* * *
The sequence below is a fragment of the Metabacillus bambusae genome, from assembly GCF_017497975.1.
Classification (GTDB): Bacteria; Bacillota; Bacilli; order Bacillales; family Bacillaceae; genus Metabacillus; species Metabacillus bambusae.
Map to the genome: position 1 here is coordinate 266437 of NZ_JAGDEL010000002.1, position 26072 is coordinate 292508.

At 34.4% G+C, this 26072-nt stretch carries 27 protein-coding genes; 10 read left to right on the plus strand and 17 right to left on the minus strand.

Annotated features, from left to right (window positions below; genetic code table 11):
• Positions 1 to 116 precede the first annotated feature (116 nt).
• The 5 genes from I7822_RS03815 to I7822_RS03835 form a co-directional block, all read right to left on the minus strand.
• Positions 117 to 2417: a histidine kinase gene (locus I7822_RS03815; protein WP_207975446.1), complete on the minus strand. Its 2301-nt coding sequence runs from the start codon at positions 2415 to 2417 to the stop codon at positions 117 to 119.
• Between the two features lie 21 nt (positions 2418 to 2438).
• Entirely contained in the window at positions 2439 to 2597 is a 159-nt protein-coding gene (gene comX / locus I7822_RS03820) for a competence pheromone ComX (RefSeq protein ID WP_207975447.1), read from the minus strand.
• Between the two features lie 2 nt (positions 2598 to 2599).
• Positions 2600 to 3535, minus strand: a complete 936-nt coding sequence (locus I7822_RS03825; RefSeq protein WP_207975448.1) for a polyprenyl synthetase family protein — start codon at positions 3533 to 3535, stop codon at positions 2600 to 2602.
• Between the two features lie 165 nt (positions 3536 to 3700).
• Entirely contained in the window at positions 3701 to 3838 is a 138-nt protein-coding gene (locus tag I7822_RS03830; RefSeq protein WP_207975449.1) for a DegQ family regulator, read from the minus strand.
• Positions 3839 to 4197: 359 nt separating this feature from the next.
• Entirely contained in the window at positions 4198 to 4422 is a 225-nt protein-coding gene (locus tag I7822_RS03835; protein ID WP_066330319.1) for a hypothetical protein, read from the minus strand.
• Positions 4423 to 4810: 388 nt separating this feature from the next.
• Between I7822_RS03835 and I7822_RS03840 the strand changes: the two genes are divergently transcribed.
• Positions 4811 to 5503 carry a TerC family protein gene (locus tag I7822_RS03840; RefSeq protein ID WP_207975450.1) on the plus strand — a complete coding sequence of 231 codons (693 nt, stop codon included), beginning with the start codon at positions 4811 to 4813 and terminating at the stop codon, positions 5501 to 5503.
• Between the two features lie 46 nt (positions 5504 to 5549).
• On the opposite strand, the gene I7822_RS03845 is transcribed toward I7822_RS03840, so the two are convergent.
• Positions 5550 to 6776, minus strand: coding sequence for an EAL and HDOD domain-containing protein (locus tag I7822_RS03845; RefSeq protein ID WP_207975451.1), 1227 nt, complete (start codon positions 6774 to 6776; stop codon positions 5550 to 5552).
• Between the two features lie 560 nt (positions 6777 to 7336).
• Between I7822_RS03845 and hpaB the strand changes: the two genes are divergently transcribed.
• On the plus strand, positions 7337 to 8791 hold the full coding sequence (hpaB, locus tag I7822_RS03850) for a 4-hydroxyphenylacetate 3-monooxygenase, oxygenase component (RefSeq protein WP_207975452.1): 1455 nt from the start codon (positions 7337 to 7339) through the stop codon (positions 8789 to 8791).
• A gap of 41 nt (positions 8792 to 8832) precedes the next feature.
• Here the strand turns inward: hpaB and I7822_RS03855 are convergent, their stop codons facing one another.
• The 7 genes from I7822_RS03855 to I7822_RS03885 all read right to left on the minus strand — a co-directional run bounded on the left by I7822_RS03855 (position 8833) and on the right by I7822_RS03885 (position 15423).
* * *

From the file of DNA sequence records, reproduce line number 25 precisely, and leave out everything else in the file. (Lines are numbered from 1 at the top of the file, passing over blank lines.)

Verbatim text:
• On the plus strand, positions 7337 to 8791 hold the full coding sequence (hpaB, locus tag I7822_RS03850) for a 4-hydroxyphenylacetate 3-monooxygenase, oxygenase component (RefSeq protein WP_207975452.1): 1455 nt from the start codon (positions 7337 to 7339) through the stop codon (positions 8789 to 8791).